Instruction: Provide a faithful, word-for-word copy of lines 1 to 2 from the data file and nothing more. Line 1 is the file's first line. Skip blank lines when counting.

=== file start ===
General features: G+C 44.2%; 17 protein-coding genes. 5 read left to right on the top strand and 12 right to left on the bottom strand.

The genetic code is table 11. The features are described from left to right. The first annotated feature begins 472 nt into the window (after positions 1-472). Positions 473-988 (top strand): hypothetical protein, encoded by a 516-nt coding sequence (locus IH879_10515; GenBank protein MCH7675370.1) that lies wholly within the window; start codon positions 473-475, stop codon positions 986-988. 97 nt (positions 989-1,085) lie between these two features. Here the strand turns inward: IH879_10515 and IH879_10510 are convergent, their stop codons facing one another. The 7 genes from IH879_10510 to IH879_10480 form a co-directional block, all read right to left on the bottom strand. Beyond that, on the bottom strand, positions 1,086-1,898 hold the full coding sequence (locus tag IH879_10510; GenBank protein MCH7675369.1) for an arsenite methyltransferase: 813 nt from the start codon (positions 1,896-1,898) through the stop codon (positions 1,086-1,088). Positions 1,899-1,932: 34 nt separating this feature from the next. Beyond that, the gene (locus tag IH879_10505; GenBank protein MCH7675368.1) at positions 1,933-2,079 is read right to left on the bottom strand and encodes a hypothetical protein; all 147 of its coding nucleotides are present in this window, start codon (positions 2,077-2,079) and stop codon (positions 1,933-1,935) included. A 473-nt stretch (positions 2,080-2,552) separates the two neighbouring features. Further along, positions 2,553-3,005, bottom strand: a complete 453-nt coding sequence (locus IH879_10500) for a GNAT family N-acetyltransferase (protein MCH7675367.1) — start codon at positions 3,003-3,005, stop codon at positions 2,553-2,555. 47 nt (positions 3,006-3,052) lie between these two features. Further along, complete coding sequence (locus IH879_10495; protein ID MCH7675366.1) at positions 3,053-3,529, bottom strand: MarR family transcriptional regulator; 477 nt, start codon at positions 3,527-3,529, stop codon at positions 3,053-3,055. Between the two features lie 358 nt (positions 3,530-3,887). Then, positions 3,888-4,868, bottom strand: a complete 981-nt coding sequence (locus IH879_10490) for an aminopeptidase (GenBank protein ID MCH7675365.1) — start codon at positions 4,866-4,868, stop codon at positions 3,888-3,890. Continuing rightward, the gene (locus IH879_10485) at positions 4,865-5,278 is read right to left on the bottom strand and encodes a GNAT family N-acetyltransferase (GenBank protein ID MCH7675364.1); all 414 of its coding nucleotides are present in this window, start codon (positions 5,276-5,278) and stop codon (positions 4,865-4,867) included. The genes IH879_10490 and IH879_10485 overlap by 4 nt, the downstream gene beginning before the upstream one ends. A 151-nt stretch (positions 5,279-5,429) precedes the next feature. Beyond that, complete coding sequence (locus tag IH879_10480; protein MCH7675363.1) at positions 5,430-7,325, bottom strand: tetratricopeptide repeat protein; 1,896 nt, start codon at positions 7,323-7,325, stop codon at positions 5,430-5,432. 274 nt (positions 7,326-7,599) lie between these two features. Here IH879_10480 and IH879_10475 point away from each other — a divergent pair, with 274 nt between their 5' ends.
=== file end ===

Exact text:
General features: G+C 44.2%; 17 protein-coding genes. 5 read left to right on the top strand and 12 right to left on the bottom strand.

The genetic code is table 11. The features are described from left to right. The first annotated feature begins 472 nt into the window (after positions 1-472). Positions 473-988 (top strand): hypothetical protein, encoded by a 516-nt coding sequence (locus IH879_10515; GenBank protein MCH7675370.1) that lies wholly within the window; start codon positions 473-475, stop codon positions 986-988. 97 nt (positions 989-1,085) lie between these two features. Here the strand turns inward: IH879_10515 and IH879_10510 are convergent, their stop codons facing one another. The 7 genes from IH879_10510 to IH879_10480 form a co-directional block, all read right to left on the bottom strand. Beyond that, on the bottom strand, positions 1,086-1,898 hold the full coding sequence (locus tag IH879_10510; GenBank protein MCH7675369.1) for an arsenite methyltransferase: 813 nt from the start codon (positions 1,896-1,898) through the stop codon (positions 1,086-1,088). Positions 1,899-1,932: 34 nt separating this feature from the next. Beyond that, the gene (locus tag IH879_10505; GenBank protein MCH7675368.1) at positions 1,933-2,079 is read right to left on the bottom strand and encodes a hypothetical protein; all 147 of its coding nucleotides are present in this window, start codon (positions 2,077-2,079) and stop codon (positions 1,933-1,935) included. A 473-nt stretch (positions 2,080-2,552) separates the two neighbouring features. Further along, positions 2,553-3,005, bottom strand: a complete 453-nt coding sequence (locus IH879_10500) for a GNAT family N-acetyltransferase (protein MCH7675367.1) — start codon at positions 3,003-3,005, stop codon at positions 2,553-2,555. 47 nt (positions 3,006-3,052) lie between these two features. Further along, complete coding sequence (locus IH879_10495; protein ID MCH7675366.1) at positions 3,053-3,529, bottom strand: MarR family transcriptional regulator; 477 nt, start codon at positions 3,527-3,529, stop codon at positions 3,053-3,055. Between the two features lie 358 nt (positions 3,530-3,887). Then, positions 3,888-4,868, bottom strand: a complete 981-nt coding sequence (locus IH879_10490) for an aminopeptidase (GenBank protein ID MCH7675365.1) — start codon at positions 4,866-4,868, stop codon at positions 3,888-3,890. Continuing rightward, the gene (locus IH879_10485) at positions 4,865-5,278 is read right to left on the bottom strand and encodes a GNAT family N-acetyltransferase (GenBank protein ID MCH7675364.1); all 414 of its coding nucleotides are present in this window, start codon (positions 5,276-5,278) and stop codon (positions 4,865-4,867) included. The genes IH879_10490 and IH879_10485 overlap by 4 nt, the downstream gene beginning before the upstream one ends. A 151-nt stretch (positions 5,279-5,429) precedes the next feature. Beyond that, complete coding sequence (locus tag IH879_10480; protein MCH7675363.1) at positions 5,430-7,325, bottom strand: tetratricopeptide repeat protein; 1,896 nt, start codon at positions 7,323-7,325, stop codon at positions 5,430-5,432. 274 nt (positions 7,326-7,599) lie between these two features. Here IH879_10480 and IH879_10475 point away from each other — a divergent pair, with 274 nt between their 5' ends.